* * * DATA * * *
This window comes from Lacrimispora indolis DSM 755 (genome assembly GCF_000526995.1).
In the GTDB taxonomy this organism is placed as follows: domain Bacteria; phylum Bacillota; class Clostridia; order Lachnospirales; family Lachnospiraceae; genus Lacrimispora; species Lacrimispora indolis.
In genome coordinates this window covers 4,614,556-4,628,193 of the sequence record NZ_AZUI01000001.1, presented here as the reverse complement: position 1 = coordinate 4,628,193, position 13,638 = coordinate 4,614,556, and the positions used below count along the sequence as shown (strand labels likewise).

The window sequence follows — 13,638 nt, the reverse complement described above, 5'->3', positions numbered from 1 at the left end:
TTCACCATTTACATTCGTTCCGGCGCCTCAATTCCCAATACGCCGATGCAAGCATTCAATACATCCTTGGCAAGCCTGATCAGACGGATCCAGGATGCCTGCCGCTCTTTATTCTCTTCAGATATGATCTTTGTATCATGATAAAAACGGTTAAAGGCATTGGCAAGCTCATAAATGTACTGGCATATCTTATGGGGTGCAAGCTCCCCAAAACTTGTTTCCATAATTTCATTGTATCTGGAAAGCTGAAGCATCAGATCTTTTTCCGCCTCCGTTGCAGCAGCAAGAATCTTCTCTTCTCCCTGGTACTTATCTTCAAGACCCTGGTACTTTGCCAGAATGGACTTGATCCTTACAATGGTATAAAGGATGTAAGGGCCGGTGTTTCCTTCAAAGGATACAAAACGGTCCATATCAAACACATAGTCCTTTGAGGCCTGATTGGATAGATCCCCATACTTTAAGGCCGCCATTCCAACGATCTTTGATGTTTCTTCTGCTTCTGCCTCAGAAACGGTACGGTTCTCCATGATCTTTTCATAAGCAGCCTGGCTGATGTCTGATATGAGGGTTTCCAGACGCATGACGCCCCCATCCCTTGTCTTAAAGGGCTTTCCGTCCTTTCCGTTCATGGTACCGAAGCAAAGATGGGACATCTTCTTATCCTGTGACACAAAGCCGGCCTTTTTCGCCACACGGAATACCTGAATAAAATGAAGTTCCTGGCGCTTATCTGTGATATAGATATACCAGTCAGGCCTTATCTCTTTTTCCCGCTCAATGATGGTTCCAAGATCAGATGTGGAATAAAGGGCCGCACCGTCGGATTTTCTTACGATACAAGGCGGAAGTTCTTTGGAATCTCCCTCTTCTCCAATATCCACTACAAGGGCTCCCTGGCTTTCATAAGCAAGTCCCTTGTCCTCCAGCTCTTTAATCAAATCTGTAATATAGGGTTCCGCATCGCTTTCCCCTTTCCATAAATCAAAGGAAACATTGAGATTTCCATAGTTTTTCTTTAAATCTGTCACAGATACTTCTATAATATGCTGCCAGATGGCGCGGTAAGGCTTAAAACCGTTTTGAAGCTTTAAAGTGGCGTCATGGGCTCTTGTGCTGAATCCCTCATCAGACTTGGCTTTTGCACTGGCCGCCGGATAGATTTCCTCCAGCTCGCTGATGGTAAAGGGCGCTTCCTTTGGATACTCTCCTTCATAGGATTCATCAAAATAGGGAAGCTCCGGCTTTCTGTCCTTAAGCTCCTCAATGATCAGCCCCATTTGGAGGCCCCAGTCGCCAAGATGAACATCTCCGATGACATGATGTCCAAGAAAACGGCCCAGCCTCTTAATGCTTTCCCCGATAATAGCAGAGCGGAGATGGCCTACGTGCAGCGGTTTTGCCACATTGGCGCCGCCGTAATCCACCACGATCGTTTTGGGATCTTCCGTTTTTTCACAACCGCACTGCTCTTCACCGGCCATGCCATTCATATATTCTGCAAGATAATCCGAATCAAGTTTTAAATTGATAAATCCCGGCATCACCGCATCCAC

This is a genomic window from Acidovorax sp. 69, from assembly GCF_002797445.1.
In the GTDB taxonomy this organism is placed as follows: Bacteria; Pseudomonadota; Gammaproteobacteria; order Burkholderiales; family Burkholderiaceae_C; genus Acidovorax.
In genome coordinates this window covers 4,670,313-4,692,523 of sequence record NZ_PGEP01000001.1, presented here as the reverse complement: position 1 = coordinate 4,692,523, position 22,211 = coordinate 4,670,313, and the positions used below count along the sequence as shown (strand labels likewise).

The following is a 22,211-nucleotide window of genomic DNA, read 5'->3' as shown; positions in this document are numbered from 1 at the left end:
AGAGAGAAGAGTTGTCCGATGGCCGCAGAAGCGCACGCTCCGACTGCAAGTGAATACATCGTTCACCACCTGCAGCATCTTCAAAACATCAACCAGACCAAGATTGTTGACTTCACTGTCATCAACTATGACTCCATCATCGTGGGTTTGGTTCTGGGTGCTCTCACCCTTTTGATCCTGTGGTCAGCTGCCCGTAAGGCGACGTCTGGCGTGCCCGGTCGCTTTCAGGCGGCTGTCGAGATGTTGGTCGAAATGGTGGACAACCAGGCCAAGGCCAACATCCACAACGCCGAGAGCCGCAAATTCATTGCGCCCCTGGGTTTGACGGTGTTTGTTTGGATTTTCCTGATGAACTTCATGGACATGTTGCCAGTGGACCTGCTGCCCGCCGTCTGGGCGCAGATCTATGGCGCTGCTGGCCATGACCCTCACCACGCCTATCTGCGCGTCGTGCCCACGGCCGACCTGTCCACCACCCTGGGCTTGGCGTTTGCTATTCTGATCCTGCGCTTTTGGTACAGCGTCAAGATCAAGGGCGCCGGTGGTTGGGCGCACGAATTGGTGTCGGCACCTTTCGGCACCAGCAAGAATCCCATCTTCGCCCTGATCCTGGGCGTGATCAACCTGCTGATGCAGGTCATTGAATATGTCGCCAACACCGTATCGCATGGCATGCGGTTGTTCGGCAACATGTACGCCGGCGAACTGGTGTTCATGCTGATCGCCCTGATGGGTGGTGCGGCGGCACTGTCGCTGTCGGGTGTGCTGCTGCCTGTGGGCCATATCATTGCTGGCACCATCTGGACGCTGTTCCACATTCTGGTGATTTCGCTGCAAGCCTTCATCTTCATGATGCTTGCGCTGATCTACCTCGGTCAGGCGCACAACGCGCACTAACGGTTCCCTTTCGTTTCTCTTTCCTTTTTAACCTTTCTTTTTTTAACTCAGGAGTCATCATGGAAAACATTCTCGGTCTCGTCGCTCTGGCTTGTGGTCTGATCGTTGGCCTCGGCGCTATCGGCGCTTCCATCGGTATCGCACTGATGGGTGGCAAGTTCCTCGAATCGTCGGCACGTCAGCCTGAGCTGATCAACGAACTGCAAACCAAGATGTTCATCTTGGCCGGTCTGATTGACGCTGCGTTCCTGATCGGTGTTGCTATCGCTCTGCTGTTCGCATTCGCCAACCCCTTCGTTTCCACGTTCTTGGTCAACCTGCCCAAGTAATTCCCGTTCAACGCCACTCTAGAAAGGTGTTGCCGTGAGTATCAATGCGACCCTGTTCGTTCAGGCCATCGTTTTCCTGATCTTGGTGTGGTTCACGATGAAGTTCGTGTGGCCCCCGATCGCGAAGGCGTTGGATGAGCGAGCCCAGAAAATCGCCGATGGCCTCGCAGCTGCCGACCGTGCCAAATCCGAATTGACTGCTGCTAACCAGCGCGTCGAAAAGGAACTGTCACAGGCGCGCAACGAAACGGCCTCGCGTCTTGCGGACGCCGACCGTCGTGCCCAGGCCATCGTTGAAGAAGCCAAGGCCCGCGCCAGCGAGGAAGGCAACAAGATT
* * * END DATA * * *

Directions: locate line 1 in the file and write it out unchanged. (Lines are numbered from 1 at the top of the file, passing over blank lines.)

This window comes from Lacrimispora indolis DSM 755 (genome assembly GCF_000526995.1).